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There should be a way to curtail FIFA’s powers

By Prof Emmanuel Ojeme

In this column, recently, I have labored to enrich our thoughts on certain sports development issues, particularly, relating to the role of government in sports. Secondly, I have vigorously argued that International Sports Federations are creations of the developed world as an extension of its imperialist programme.

I am delighted to observe that a lot of Nigerians are changing their perceptions positively about the relationship between International Sports Federations and their local affiliates. The conspiracy game and blackmail of government still remains in the horizon.

The purpose of this paper is to drive home the point that the political leadership of a sovereign nation has control over every aspect of social life within its national boundaries including sports, economy, security, education and others. It is a fallacy therefore, for any International Sports Federation to exceed its legitimate role of coordinating international sports events to dictating to a country how it should organize its sports programmes.

What has happened over the years is that knowingly and/or unknowingly, local sports operators have ceded so much power to International sports organizations to the extent of conceding absolute control of sports. This is very wrong. Take a look at all the organizations, the leadership remains in charge for several years. They organize international events in different nations and secure government support for this purpose. At the same time government should not control sports at all or even play a part in its governance. When this happens, it becomes an ‘interference’. I hope we now know better. Sports is a social activity experienced by people or citizens of defined countries. So, as long as they are citizens, loyalty must go to the nationality of participants first and foremost. It is sacrilegious to blackmail one’s country because of pursuit of personal interest. Such persons must be punished by the authorities.

FIFA recently lifted the ban placed on Nigeria.

The government has a legitimate role in sports development as in other aspects of nation building. It provides, for example, the policy instruments, the facilities, the financial resources for sports development. In terms of international sports competitions, of course, Government must ensure that the interests of its citizens are protected.

The point must be driven home too, that if for any reason, the Government does not want its citizens to engage in an international sports competition, there is nothing anyone can do, including the exalted International Sports Federations.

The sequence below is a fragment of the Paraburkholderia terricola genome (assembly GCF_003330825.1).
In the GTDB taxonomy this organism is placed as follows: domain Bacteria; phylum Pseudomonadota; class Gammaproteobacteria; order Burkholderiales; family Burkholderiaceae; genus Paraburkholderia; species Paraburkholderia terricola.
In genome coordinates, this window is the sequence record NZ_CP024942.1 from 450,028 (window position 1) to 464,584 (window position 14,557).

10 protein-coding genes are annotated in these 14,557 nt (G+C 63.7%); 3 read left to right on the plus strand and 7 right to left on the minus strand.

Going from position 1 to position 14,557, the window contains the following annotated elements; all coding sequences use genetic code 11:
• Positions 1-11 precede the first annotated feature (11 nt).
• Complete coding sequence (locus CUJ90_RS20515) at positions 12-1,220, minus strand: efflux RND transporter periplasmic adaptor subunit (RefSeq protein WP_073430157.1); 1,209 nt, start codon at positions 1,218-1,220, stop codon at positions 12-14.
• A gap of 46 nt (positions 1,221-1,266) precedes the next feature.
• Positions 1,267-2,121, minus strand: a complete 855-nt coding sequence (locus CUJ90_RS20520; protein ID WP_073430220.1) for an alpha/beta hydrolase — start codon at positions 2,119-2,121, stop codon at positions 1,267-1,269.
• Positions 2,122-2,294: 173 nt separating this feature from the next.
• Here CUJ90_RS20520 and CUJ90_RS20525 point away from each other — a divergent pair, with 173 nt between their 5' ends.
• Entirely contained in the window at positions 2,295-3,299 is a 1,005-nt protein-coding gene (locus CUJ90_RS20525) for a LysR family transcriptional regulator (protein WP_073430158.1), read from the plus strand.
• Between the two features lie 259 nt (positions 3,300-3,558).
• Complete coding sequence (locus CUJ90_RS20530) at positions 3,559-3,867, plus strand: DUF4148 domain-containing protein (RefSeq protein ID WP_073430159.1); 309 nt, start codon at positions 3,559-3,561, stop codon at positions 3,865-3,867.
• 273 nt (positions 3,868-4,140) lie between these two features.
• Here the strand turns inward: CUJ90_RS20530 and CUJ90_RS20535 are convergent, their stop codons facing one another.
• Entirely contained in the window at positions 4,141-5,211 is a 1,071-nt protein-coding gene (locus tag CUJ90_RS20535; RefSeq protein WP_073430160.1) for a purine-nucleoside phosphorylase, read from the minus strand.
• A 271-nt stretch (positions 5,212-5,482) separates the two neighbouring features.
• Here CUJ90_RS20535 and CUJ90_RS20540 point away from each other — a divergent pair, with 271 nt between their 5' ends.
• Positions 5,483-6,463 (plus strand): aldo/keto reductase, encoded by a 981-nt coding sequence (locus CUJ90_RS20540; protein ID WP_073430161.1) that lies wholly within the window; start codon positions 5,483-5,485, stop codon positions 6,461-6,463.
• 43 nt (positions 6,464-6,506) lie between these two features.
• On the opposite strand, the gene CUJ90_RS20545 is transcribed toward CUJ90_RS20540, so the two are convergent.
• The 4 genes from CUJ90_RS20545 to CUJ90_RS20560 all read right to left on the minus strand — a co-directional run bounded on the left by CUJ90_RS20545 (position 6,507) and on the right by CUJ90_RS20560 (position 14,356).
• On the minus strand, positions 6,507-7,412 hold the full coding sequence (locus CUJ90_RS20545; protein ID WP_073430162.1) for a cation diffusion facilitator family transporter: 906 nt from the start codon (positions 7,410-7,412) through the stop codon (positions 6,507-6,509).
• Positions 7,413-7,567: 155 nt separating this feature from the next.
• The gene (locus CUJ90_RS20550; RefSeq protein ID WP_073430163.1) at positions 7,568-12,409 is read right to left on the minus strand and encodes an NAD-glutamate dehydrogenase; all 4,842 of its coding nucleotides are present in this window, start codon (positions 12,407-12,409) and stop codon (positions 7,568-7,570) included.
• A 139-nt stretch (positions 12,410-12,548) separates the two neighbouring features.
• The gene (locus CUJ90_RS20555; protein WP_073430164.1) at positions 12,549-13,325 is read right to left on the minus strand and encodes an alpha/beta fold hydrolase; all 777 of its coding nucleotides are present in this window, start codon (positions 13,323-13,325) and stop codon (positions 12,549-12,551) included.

In all of this, it is most advisable for Nigerian sports operators to always respect the position of national authorities on sports issues. I do not believe that our political leadership will do negative things against the interest of sports and its large followership. In the same vein, there is always room for dialogue on conferring issues. Any individual or group that uses the International Sports Federation to blackmail or arm-twist the hand of Government against her will or wish in any sports issue is a Saboteur.

Concerning the ban of Nigeria by FIFA, I personally consider it a big insult to our nation by this arrogant organization. Again, this is the effect of the global power which F.I.F.A. has cleverly packed for itself. As I have argued previously in this column and in this write up, there should be a renegotiation of F.I.F.A statutes and powers. It should limit itself to coordinating international sports events without overreaching to local domain dynamics of sports. Unfortunately, people who deal with F.I.F.A. take it as a given, and so, it has become an octopus. There has to be a way of curtailing its powers. The ‘ban’ is an instrument of coercion to enforce its total control of football for its own organizational benefits. But it does nothing to the low level of education of the large population of its products. It does little or nothing to the unedifying social behaviour of many of the Icons of this sport.

It does little or nothing about imposing meaningful cognate educational qualification for persons aspiring to leadership. Hence, football is becoming a wayward sport around the world, which should not be the case. FIFA should play a role in ensuring the educational rehabilitation and occupation redevelopment of the large army of footballers who enter a football academy at age 5-10 years, turn professional at 15 to 17 years and end up with a truncated educational development status with a diminished competitiveness for leadership roles even in a sport they may have done so well.

In the foregoing paragraphs, I have argued that the government of a country and hence, its political leadership is a key factor in sports development and not the International Sports Federation. It is an error of judgment to have given so much powers to International Sports Federations, beyond the coordination of international sports events. I have also argued that sport operators must owe their loyalty to national sports authorities; it is an act of sabotage of a nation, for its citizens to undermine the national interest in favour of international sports organizations. We should also recognize the fact that without national governments, international sports federations cannot thrive.


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